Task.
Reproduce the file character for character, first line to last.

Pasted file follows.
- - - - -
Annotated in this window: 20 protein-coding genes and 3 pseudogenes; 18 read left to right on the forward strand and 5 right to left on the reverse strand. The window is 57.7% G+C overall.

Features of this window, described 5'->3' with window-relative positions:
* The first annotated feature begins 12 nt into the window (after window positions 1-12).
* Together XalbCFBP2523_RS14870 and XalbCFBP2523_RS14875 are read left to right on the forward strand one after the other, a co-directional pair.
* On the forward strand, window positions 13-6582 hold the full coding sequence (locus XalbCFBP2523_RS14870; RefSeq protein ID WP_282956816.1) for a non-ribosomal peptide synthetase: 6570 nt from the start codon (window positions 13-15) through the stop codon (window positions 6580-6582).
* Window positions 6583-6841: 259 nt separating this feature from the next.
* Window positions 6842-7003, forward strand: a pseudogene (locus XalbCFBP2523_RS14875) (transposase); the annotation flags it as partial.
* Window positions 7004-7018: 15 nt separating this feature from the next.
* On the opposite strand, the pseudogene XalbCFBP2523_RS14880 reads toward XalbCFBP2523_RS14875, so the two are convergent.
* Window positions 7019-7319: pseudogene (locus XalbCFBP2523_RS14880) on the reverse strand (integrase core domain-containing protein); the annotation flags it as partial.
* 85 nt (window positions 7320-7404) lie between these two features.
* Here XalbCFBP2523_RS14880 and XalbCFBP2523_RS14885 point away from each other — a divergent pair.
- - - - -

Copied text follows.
Annotated in this window: 20 protein-coding genes and 3 pseudogenes; 18 read left to right on the forward strand and 5 right to left on the reverse strand. The window is 57.7% G+C overall.

Features of this window, described 5'->3' with window-relative positions:
* The first annotated feature begins 12 nt into the window (after window positions 1-12).
* Together XalbCFBP2523_RS14870 and XalbCFBP2523_RS14875 are read left to right on the forward strand one after the other, a co-directional pair.
* On the forward strand, window positions 13-6582 hold the full coding sequence (locus XalbCFBP2523_RS14870; RefSeq protein ID WP_282956816.1) for a non-ribosomal peptide synthetase: 6570 nt from the start codon (window positions 13-15) through the stop codon (window positions 6580-6582).
* Window positions 6583-6841: 259 nt separating this feature from the next.
* Window positions 6842-7003, forward strand: a pseudogene (locus XalbCFBP2523_RS14875) (transposase); the annotation flags it as partial.
* Window positions 7004-7018: 15 nt separating this feature from the next.
* On the opposite strand, the pseudogene XalbCFBP2523_RS14880 reads toward XalbCFBP2523_RS14875, so the two are convergent.
* Window positions 7019-7319: pseudogene (locus XalbCFBP2523_RS14880) on the reverse strand (integrase core domain-containing protein); the annotation flags it as partial.
* 85 nt (window positions 7320-7404) lie between these two features.
* Here XalbCFBP2523_RS14880 and XalbCFBP2523_RS14885 point away from each other — a divergent pair.